'Help me' scams on the rise
All announcements issued prior to 1 July 2017 were issued by the former Department of Commerce. Announcements listed here are the latest versions available, but may be subject to review. For more information on this announcement, please contact firstname.lastname@example.org.
WA consumers have lost tens of thousands of dollars so far this year with a spike in reports of 'help me' scams.
These scams involve a consumer getting a phone call or email saying that a family member or close friend is in trouble and in urgent need of financial assistance. It can involve email accounts being hacked by the scammers and they also use personal information obtained on the internet.
So far this year Consumer Protection has received seven reports from victims of this type of scam with losses totalling more than $62,000. This compares with only four reports in 2011 with losses of $2,300.
Recent examples include:
- A woman sent $30,000 after getting a call from someone purporting to be from the Australian embassy in Belgrade, saying her mother had suffered a heart attack and needed money for urgent medical treatment and transport. The scammer spoke Serbian, the victim’s first language.
- A Church in Bunbury sent $3,300 after getting a call from a Pastor who claimed to be held by customs in the Philippines while on his way to Bunbury for a funeral.
- A woman sent $5,000 but contacted Consumer Protection before sending a further $25,000 to supposedly release her brother from jail in Germany.
- An 83 year old Croatian woman living in Perth sent $3,000 after receiving a phone call from someone claiming to be from the Croatian embassy in Dubai and saying her sister needed assistance because she had lost her passport and tickets while in transit on her way to Australia for a surprise visit. The scammer spoke fluent Croatian.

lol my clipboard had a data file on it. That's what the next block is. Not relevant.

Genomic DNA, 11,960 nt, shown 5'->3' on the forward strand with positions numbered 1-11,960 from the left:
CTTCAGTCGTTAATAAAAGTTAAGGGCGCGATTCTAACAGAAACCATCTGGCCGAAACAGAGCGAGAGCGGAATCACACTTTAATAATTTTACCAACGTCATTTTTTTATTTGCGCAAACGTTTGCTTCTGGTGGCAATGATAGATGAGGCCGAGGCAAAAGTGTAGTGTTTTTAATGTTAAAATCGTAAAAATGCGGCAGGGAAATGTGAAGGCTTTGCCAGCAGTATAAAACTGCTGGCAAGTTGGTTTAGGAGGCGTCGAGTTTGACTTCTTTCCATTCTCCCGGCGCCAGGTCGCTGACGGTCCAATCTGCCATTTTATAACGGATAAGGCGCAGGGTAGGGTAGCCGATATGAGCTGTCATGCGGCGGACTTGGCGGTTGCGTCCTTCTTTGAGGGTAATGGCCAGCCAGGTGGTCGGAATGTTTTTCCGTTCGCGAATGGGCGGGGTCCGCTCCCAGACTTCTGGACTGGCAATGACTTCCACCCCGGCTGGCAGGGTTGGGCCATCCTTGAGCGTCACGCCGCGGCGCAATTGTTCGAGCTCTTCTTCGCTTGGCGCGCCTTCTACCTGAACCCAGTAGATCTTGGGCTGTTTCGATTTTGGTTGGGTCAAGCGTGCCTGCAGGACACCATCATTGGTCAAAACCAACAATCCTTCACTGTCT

Acting Commissioner for Consumer Protection Gary Newcombe said these scammers create a fictitious urgent and desperate situation to trap their victims.
“The scammers are hoping that those targeted will be so upset and alarmed they will act immediately and won’t stop to think or independently verify the story – but that is exactly what they need to do,” Mr Newcombe said.
“If you receive a phone call or email asking for assistance for a family member or friend, try to contact that person independently to make sure that the story is true before sending any money.
“There have also been cases where people’s email accounts have been hacked into and these help me messages sent to all their friends in their contact list. It just takes one to respond and send money by wire transfer and the scammer’s act of fraud and deception has been rewarded.”
Consumers who require more information or would like to report a scam can contact Consumer Protection on 1300 30 40 54 or email: email@example.com . More information on scams can be obtained at: www.scamnet.wa.gov.au .
END OF RELEASE
(Consumer Protection is a division of the Department of Commerce)
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Alan Hynd 9282 0961 or 0429-078791 firstname.lastname@example.org
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